Next time you travel across Wyoming, take it slow and easy. Watch the scenery as you move along, instead of just focusing on getting to your destination.
On a trip from Cheyenne to Riverton several years ago, I found myself getting in a hurry. My youngest son was a year old at the time, and he was throwing a fit back behind me in his car seat. I just wanted to get to my folks’ house and get the heck out of the truck for a while.
During one of Logan’s extremely short naps, I slowed down and took a closer look at what I was passing. There was quite a bit of snow on the prairie, and the sagebrush sticking out of the blanket of white made for some really pretty scenery. I passed more herds of antelope than I could count, and I even went by three or four bunches of deer.
Logan took four or five little naps along the way, and none of them was longer than 10 or 15 minutes. But some of those brief quiet periods came at opportune times.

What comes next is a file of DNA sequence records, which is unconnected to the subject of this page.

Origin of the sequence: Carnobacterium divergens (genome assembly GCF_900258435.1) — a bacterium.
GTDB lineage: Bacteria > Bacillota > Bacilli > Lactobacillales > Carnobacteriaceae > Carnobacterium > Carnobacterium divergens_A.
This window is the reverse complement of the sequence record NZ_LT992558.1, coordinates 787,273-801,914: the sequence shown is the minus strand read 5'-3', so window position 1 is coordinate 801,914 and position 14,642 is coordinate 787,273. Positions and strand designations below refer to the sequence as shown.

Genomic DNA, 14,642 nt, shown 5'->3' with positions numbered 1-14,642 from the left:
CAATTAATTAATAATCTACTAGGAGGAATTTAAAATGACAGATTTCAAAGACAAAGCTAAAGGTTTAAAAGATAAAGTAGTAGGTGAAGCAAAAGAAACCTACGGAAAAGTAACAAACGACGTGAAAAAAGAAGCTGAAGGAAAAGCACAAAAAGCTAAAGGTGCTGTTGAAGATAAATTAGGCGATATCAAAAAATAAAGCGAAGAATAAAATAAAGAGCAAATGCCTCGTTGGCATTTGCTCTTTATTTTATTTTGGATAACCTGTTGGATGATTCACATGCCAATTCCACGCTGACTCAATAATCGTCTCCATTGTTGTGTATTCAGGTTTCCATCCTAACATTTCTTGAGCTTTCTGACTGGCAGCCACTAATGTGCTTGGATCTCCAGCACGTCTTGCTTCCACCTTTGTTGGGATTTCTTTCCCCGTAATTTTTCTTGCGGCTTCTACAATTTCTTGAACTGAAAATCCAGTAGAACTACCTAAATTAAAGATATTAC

Out on the Interstate, after I’d rolled through Laramie, I saw the first of the three deer herds I spotted that day. I pulled off into the barrow ditch and put the binoculars on the deer. There was one buck in the group, and he was pretty sizeable. He was no record-book trophy, but he had a respectable, four-point rack. It was neat just to see him and his harem out there in the sagebrush, trying to scratch out a living.
Somewhere near Muddy Gap, I saw four turkey vultures picking on a coyote carcass. They were right on the side of a dirt road that branched off the highway. Instead of just driving past, I turned onto the road and stopped. I pulled out the camera and snapped a few close-ups of the birds with the long lens. Then, instead of getting right back on the highway, I drove down the dirt road for a ways. I ran into a couple of guys hunting rabbits. They’d done well, and they said there were still plenty more rabbits out there.
So if you take the time to stop and explore a little, you might find a new place to hunt, like I did. At the very least, you’ll probably see something interesting.